As we all know this year marks the centenary of the start of the First World War. I have already mentioned the great ‘Letter to an Unknown Solider’ project that I took part in recently (and you can too!). However this year The Council for British Archaeology are also commemorating the War by launching a four year project (2014-2018) exploring the effects of the First World War in Britain through previously unrecorded sites. The Home Front Legacy Project is asking you to get involved by letting them know about sites in your area which are historically valuable to the story of the First World War in Britain. This is your chance to flex your archaeologist elbow. But don’t worry, you don’t need to be experienced in the field or even get muddy. Much of archaeological work, which isn’t for some reason documented in Indiana Jones, is recording evidence (like a detective I like to think, which is equally as cool). Archaeology is a destructive process and so we replace what we remove with accurate records to preserve the site for future study. This model of recording is what the CBA are asking us all to do. They provide all of the tools needed on their website (along with a much more thorough brief than I have sketched out). The website will also serve as a repository for the information and will develop a UK wide map plotting newly discovered sites. The data will also be shared across multiple archaeological agencies and submitted to local councils to ensure that First World War sites are considered in any future planning decisions. Very cool indeed.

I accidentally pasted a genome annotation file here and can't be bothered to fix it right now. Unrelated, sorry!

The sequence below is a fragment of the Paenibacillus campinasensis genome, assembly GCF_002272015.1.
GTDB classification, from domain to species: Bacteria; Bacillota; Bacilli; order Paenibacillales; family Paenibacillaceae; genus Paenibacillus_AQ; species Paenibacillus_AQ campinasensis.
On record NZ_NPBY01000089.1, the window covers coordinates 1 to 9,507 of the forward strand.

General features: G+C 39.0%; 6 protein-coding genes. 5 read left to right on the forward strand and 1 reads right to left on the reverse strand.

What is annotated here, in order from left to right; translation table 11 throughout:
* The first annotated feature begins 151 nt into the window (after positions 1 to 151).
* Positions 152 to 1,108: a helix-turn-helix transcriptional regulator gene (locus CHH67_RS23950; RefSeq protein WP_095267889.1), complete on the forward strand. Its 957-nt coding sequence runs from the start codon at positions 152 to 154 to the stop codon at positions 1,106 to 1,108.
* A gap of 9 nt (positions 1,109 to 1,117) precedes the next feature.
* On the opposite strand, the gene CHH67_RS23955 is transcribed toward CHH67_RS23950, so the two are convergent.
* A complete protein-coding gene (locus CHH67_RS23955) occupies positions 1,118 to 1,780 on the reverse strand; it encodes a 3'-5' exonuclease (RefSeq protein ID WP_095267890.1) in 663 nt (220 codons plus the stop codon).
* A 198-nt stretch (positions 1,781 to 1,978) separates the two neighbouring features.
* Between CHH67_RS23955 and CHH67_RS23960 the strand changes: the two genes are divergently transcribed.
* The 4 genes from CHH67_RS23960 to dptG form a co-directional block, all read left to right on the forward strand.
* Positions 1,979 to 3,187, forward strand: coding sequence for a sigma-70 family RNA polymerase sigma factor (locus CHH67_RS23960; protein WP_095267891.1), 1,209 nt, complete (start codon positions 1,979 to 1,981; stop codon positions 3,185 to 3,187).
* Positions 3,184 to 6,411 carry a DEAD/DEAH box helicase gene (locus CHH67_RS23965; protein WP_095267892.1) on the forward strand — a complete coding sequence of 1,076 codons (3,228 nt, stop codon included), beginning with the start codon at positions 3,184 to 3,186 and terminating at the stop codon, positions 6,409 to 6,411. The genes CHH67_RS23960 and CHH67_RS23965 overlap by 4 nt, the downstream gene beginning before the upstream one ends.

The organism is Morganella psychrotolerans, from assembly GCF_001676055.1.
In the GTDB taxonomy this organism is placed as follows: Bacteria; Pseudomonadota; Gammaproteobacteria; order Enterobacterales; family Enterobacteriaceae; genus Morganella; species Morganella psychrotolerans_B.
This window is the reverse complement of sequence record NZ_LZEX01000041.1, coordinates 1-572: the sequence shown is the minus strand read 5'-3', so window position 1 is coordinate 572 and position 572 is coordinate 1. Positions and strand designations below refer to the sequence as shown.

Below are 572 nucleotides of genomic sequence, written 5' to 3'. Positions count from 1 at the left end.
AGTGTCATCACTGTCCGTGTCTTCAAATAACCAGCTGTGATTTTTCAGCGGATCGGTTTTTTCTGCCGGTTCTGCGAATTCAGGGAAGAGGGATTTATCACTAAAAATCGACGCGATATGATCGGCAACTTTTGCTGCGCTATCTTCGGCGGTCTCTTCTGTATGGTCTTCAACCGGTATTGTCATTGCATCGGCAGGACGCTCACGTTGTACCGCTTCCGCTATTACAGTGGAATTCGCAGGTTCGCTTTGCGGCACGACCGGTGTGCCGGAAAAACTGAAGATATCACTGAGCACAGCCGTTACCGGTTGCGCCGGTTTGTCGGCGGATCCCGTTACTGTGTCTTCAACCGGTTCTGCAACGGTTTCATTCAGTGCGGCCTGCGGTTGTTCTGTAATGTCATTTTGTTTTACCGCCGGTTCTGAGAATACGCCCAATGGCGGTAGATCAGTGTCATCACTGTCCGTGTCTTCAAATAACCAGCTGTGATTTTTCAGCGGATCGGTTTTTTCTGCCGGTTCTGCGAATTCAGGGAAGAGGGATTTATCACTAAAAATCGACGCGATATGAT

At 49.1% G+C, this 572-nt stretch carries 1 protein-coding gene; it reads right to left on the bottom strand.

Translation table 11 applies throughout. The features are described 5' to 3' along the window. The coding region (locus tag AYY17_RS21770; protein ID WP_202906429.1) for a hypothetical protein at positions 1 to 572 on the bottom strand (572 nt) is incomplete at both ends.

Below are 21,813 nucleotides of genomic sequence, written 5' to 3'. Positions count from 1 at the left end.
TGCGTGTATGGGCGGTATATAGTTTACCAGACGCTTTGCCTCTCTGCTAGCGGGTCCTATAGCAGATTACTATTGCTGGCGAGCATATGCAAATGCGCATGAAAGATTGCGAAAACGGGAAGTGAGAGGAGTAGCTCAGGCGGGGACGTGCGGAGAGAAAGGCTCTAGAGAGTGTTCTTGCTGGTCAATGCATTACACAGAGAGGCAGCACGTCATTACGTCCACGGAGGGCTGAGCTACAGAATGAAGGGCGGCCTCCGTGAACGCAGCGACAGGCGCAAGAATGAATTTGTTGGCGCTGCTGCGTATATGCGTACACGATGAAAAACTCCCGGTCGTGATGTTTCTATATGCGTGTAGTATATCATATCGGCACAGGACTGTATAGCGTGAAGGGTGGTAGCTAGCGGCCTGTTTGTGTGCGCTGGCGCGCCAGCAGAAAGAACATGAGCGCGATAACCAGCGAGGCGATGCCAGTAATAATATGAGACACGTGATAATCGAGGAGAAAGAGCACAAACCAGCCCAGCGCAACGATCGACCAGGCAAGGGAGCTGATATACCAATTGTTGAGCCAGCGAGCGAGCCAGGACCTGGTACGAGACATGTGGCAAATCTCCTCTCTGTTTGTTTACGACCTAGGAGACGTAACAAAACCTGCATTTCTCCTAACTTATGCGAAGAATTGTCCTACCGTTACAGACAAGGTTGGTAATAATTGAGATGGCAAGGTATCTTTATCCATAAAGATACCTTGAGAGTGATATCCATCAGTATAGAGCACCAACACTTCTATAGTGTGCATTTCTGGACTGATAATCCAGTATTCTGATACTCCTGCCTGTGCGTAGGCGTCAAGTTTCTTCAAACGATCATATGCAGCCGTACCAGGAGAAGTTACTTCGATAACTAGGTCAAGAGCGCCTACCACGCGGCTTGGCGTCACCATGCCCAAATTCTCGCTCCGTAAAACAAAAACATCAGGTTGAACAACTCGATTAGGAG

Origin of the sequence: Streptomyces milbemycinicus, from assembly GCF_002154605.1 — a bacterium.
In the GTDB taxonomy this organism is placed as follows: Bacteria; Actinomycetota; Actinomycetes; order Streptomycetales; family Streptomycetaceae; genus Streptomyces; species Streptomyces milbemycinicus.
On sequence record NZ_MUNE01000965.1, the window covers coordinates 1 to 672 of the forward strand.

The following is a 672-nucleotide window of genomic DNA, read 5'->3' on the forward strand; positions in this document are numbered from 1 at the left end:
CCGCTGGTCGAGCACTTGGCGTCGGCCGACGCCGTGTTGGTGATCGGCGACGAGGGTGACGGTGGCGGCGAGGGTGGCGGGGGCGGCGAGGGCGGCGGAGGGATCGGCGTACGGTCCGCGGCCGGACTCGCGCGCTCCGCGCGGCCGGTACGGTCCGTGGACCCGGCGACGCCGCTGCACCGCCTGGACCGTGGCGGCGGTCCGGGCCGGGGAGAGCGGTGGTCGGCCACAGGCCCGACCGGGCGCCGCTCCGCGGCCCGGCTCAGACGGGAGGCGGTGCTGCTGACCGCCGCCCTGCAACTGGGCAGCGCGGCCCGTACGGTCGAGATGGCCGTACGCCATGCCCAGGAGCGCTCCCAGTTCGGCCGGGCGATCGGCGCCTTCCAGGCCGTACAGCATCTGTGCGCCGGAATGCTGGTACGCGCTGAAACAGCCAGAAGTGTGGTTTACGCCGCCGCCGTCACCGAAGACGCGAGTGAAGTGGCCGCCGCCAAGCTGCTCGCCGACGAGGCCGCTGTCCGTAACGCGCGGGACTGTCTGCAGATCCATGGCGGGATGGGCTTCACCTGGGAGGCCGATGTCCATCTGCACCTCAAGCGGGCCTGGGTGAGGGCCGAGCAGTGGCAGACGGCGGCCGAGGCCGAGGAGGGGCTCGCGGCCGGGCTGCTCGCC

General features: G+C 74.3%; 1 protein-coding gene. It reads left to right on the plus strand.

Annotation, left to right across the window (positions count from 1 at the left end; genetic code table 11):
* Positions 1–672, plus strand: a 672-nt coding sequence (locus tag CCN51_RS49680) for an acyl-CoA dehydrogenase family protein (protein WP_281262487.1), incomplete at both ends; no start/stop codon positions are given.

The sites could be anything, from requisitioned buildings, military sites or even documentary evidence such as photographs and letters.

I think this is a fabulous opportunity to preserve our relatively recent local history in a synthesised way and to ensure it doesn’t disappear over time.

Also I just really love doing detective work.

Follow the project on Twitter too @homefrontlegacy